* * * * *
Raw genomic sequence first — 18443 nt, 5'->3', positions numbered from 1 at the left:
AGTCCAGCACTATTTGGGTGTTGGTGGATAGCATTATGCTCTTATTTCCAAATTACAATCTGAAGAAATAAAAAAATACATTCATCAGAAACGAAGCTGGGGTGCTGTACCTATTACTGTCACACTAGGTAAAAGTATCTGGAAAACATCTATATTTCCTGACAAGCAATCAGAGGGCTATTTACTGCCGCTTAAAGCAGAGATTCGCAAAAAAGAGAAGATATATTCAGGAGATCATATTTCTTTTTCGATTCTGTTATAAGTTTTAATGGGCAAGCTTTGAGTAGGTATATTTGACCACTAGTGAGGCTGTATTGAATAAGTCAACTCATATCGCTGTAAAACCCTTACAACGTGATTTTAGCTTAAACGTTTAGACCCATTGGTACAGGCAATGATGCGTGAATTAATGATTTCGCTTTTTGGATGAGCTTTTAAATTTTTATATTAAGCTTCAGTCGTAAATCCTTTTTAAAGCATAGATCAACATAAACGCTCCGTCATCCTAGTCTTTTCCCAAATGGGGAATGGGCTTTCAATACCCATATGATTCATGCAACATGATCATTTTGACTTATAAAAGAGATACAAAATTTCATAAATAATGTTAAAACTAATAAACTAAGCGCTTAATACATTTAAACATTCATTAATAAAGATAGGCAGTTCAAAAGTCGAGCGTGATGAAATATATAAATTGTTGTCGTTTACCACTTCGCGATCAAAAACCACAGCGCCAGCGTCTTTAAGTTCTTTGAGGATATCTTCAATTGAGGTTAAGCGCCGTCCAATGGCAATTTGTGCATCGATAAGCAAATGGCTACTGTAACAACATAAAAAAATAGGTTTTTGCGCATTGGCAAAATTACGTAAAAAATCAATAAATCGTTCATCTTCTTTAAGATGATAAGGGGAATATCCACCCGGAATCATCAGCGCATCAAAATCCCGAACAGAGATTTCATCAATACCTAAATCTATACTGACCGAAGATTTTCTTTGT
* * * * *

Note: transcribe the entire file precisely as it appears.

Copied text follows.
Raw genomic sequence first — 18443 nt, 5'->3', positions numbered from 1 at the left:
AGTCCAGCACTATTTGGGTGTTGGTGGATAGCATTATGCTCTTATTTCCAAATTACAATCTGAAGAAATAAAAAAATACATTCATCAGAAACGAAGCTGGGGTGCTGTACCTATTACTGTCACACTAGGTAAAAGTATCTGGAAAACATCTATATTTCCTGACAAGCAATCAGAGGGCTATTTACTGCCGCTTAAAGCAGAGATTCGCAAAAAAGAGAAGATATATTCAGGAGATCATATTTCTTTTTCGATTCTGTTATAAGTTTTAATGGGCAAGCTTTGAGTAGGTATATTTGACCACTAGTGAGGCTGTATTGAATAAGTCAACTCATATCGCTGTAAAACCCTTACAACGTGATTTTAGCTTAAACGTTTAGACCCATTGGTACAGGCAATGATGCGTGAATTAATGATTTCGCTTTTTGGATGAGCTTTTAAATTTTTATATTAAGCTTCAGTCGTAAATCCTTTTTAAAGCATAGATCAACATAAACGCTCCGTCATCCTAGTCTTTTCCCAAATGGGGAATGGGCTTTCAATACCCATATGATTCATGCAACATGATCATTTTGACTTATAAAAGAGATACAAAATTTCATAAATAATGTTAAAACTAATAAACTAAGCGCTTAATACATTTAAACATTCATTAATAAAGATAGGCAGTTCAAAAGTCGAGCGTGATGAAATATATAAATTGTTGTCGTTTACCACTTCGCGATCAAAAACCACAGCGCCAGCGTCTTTAAGTTCTTTGAGGATATCTTCAATTGAGGTTAAGCGCCGTCCAATGGCAATTTGTGCATCGATAAGCAAATGGCTACTGTAACAACATAAAAAAATAGGTTTTTGCGCATTGGCAAAATTACGTAAAAAATCAATAAATCGTTCATCTTCTTTAAGATGATAAGGGGAATATCCACCCGGAATCATCAGCGCATCAAAATCCCGAACAGAGATTTCATCAATACCTAAATCTATACTGACCGAAGATTTTCTTTGT